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Charity wants urgent action against abuse
A CHARITY is demanding urgent action after Dorset Police made 49 arrests for child abuse pictures in one year.
The NSPCC called for new initiatives from the Government and IT industry to stamp out the vile trade in online images.
It comes after a freedom of information request by the charity found that 49 arrests were made by Dorset Police in 2011 to 2012.
NSPCC regional head of service for the South West Sharon Copsey said: “The number of these dreadful images is absolutely appalling.
“The truly awful thing is that more and more children are being abused so these pictures can be produced and once in circulation they may stay there for many years.
“If we can halt this vile trade we will be saving countless children from suffering sexual assaults which have a huge impact on their lives.”
She added: “The authorities are working hard to clamp down on this but there are still far too many pictures available. “It’s time the government and industry got together to find an answer to this corrosive problem which cannot be allowed to continue.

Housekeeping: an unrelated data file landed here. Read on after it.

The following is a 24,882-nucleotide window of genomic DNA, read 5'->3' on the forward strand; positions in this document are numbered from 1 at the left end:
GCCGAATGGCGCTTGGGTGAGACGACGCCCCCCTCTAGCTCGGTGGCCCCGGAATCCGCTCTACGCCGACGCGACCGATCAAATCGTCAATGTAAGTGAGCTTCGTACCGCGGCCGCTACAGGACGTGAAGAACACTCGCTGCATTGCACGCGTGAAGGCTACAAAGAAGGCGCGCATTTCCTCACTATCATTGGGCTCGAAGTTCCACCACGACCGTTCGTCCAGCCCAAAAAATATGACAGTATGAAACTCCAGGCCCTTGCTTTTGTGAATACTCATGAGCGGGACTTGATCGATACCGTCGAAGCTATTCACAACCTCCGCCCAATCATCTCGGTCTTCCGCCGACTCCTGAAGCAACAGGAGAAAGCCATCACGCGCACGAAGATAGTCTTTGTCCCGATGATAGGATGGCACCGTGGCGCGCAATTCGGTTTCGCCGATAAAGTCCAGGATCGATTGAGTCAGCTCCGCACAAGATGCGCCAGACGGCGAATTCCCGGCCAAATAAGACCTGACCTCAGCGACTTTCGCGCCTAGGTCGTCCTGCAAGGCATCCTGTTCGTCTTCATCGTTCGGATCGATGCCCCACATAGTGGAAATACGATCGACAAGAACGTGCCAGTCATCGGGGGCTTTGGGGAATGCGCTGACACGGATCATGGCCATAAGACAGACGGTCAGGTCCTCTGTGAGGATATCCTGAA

“There are obviously paedophile rings which make a sordid business of sharing these images.
“But there are now so many in circulation that people from all walks of life are getting caught with them.
“They have to understand these are not just images.
“They are crime scenes.”
In response to the Freedom of Information (FoI) request, Dorset Police also said it would take too long to go through files to see how many pictures of children being sexually abused they had accumulated during investigations.
In 1990 – before the internet became hugely popular – the Home Office estimated there were 7,000 hard copy images in circulation in the UK.
The NSPCC said that now at least five times that amount are being confiscated every day.
The FoI reveals 49 people were arrested last year by Dorset Police for taking, possessing or distributing indecent images of children.
Since 1995 the number of people convicted in England and Wales has risen more than 1,700 per cent from 85 to 1,495 last year.
Pictures are graded from level one – the lowest – to category five.